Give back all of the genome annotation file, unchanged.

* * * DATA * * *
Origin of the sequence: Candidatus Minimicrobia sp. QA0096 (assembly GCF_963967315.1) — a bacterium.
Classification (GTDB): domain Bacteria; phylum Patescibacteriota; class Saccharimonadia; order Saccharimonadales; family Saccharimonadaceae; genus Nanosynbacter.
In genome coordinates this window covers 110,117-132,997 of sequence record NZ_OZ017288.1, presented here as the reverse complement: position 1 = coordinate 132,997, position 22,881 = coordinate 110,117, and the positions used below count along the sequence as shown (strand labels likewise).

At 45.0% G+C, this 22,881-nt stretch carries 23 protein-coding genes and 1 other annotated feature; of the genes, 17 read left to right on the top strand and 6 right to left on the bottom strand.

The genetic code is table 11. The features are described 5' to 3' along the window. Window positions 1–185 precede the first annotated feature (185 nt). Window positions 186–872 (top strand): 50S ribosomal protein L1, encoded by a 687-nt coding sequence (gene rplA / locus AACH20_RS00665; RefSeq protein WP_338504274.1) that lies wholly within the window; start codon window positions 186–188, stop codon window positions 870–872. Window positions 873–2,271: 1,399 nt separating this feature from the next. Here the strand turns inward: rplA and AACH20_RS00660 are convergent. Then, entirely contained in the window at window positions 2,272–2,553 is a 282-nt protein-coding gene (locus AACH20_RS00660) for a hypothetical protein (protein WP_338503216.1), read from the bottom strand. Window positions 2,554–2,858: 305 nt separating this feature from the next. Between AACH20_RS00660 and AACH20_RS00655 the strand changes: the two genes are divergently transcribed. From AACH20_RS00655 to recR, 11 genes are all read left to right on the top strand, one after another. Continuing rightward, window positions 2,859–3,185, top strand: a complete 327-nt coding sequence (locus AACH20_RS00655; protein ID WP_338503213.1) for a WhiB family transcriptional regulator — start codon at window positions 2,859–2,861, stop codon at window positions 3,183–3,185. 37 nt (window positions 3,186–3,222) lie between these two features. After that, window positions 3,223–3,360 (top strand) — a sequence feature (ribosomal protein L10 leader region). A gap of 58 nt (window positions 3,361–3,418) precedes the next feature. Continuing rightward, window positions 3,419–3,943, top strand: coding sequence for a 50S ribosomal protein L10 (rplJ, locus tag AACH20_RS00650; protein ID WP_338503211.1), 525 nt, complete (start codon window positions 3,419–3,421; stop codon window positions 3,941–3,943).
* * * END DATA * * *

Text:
Origin of the sequence: Candidatus Minimicrobia sp. QA0096 (assembly GCF_963967315.1) — a bacterium.
Classification (GTDB): domain Bacteria; phylum Patescibacteriota; class Saccharimonadia; order Saccharimonadales; family Saccharimonadaceae; genus Nanosynbacter.
In genome coordinates this window covers 110,117-132,997 of sequence record NZ_OZ017288.1, presented here as the reverse complement: position 1 = coordinate 132,997, position 22,881 = coordinate 110,117, and the positions used below count along the sequence as shown (strand labels likewise).

At 45.0% G+C, this 22,881-nt stretch carries 23 protein-coding genes and 1 other annotated feature; of the genes, 17 read left to right on the top strand and 6 right to left on the bottom strand.

The genetic code is table 11. The features are described 5' to 3' along the window. Window positions 1–185 precede the first annotated feature (185 nt). Window positions 186–872 (top strand): 50S ribosomal protein L1, encoded by a 687-nt coding sequence (gene rplA / locus AACH20_RS00665; RefSeq protein WP_338504274.1) that lies wholly within the window; start codon window positions 186–188, stop codon window positions 870–872. Window positions 873–2,271: 1,399 nt separating this feature from the next. Here the strand turns inward: rplA and AACH20_RS00660 are convergent. Then, entirely contained in the window at window positions 2,272–2,553 is a 282-nt protein-coding gene (locus AACH20_RS00660) for a hypothetical protein (protein WP_338503216.1), read from the bottom strand. Window positions 2,554–2,858: 305 nt separating this feature from the next. Between AACH20_RS00660 and AACH20_RS00655 the strand changes: the two genes are divergently transcribed. From AACH20_RS00655 to recR, 11 genes are all read left to right on the top strand, one after another. Continuing rightward, window positions 2,859–3,185, top strand: a complete 327-nt coding sequence (locus AACH20_RS00655; protein ID WP_338503213.1) for a WhiB family transcriptional regulator — start codon at window positions 2,859–2,861, stop codon at window positions 3,183–3,185. 37 nt (window positions 3,186–3,222) lie between these two features. After that, window positions 3,223–3,360 (top strand) — a sequence feature (ribosomal protein L10 leader region). A gap of 58 nt (window positions 3,361–3,418) precedes the next feature. Continuing rightward, window positions 3,419–3,943, top strand: coding sequence for a 50S ribosomal protein L10 (rplJ, locus tag AACH20_RS00650; protein ID WP_338503211.1), 525 nt, complete (start codon window positions 3,419–3,421; stop codon window positions 3,941–3,943).